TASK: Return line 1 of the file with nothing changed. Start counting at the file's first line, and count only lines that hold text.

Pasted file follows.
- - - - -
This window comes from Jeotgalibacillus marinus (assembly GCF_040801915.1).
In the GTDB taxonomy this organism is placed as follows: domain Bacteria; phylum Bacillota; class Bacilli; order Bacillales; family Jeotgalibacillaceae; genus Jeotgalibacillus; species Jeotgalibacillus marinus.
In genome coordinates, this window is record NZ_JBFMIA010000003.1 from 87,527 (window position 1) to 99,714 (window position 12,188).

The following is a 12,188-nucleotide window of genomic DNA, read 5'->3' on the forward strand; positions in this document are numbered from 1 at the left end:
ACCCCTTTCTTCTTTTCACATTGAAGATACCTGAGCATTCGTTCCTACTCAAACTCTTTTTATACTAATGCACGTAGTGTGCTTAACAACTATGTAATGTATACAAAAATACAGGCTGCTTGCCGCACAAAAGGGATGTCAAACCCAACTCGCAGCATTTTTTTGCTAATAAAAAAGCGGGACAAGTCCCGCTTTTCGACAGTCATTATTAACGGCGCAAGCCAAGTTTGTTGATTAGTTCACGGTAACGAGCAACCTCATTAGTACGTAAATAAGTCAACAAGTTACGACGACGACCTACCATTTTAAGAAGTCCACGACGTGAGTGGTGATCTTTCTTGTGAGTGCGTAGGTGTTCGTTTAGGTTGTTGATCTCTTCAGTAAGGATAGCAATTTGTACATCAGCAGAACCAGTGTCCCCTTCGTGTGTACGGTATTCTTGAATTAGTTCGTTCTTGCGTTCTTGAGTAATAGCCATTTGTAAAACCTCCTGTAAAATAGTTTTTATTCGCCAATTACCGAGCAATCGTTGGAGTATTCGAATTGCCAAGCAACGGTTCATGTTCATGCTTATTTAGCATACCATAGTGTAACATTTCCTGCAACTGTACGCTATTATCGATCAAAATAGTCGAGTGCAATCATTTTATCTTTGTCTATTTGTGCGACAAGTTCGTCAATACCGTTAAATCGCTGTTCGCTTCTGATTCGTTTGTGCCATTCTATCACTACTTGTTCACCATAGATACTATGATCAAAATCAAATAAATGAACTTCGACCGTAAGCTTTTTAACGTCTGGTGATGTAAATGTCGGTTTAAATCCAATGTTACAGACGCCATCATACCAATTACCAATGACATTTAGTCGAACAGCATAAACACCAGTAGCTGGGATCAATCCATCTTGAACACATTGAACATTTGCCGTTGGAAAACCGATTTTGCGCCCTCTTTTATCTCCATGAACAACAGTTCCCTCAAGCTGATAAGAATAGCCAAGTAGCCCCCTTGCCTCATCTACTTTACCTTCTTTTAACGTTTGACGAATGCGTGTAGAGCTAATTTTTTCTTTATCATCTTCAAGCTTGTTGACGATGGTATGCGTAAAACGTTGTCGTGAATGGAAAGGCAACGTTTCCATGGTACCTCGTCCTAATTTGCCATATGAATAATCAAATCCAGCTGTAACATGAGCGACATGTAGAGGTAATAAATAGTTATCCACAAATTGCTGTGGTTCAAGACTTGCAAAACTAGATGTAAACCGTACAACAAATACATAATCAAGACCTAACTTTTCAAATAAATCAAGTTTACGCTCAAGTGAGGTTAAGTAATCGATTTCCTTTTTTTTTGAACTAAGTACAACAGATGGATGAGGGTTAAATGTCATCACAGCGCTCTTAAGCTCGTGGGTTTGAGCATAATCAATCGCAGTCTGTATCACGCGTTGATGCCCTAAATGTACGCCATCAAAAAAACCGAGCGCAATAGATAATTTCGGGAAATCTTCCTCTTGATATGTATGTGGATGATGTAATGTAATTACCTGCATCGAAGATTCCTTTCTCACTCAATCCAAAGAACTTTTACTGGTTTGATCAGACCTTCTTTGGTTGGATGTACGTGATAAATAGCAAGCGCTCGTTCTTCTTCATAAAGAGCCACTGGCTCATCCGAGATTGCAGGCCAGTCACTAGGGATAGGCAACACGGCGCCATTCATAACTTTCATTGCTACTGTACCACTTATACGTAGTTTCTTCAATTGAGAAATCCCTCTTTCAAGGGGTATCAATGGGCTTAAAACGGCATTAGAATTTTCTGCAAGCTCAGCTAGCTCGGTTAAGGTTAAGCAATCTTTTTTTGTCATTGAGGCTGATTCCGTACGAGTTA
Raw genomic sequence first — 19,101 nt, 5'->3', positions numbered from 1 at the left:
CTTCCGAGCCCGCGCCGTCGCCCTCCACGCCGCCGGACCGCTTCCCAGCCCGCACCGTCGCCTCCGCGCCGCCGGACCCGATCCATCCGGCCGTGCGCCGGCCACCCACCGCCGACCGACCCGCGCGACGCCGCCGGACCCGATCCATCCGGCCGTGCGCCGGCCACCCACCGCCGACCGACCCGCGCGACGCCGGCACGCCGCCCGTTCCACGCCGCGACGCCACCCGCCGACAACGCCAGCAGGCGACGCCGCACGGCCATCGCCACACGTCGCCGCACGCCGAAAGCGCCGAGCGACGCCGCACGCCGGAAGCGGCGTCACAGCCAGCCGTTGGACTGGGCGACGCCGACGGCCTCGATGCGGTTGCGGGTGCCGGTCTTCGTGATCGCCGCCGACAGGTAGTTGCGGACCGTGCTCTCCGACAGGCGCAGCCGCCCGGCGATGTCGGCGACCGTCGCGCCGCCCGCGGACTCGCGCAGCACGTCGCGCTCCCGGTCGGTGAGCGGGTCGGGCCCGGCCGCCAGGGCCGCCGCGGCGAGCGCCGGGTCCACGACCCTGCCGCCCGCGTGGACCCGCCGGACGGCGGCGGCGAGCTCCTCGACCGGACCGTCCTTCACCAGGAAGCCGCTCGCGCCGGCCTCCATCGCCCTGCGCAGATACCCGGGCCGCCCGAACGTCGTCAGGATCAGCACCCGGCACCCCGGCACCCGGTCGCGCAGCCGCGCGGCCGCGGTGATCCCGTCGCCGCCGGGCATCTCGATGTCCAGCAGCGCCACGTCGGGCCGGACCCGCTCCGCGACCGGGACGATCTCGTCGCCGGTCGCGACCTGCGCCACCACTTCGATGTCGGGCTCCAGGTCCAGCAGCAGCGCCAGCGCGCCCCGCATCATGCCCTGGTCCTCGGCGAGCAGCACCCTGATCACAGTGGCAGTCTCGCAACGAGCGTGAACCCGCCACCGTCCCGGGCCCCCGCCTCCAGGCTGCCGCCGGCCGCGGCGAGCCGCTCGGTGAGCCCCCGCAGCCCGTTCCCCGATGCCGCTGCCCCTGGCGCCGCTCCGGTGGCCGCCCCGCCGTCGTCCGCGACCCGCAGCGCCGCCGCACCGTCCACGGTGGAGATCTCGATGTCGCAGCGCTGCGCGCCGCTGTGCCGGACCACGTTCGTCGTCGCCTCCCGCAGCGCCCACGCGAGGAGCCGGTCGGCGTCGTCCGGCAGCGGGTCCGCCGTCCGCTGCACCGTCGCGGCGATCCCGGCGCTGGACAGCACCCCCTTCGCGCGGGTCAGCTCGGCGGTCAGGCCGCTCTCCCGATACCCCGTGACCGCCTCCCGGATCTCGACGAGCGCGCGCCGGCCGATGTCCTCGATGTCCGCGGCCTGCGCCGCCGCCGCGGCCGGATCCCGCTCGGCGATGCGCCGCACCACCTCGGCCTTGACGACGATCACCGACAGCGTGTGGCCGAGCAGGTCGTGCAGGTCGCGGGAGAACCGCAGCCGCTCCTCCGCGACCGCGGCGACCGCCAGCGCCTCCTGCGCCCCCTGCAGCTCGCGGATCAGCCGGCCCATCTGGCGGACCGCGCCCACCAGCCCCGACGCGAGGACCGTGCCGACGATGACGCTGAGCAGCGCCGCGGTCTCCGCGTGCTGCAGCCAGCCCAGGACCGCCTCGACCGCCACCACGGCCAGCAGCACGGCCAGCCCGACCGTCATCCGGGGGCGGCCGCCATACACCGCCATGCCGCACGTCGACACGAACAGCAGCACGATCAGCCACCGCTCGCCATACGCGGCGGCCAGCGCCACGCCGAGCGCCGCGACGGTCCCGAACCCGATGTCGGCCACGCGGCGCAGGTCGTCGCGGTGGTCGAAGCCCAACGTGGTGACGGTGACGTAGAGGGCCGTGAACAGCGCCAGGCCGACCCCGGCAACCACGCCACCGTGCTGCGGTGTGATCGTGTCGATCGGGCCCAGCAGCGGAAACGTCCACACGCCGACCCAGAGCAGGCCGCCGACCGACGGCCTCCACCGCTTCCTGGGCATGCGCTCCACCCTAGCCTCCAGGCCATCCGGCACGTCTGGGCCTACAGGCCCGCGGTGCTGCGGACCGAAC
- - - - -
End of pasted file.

This window comes from Jeotgalibacillus marinus (assembly GCF_040801915.1).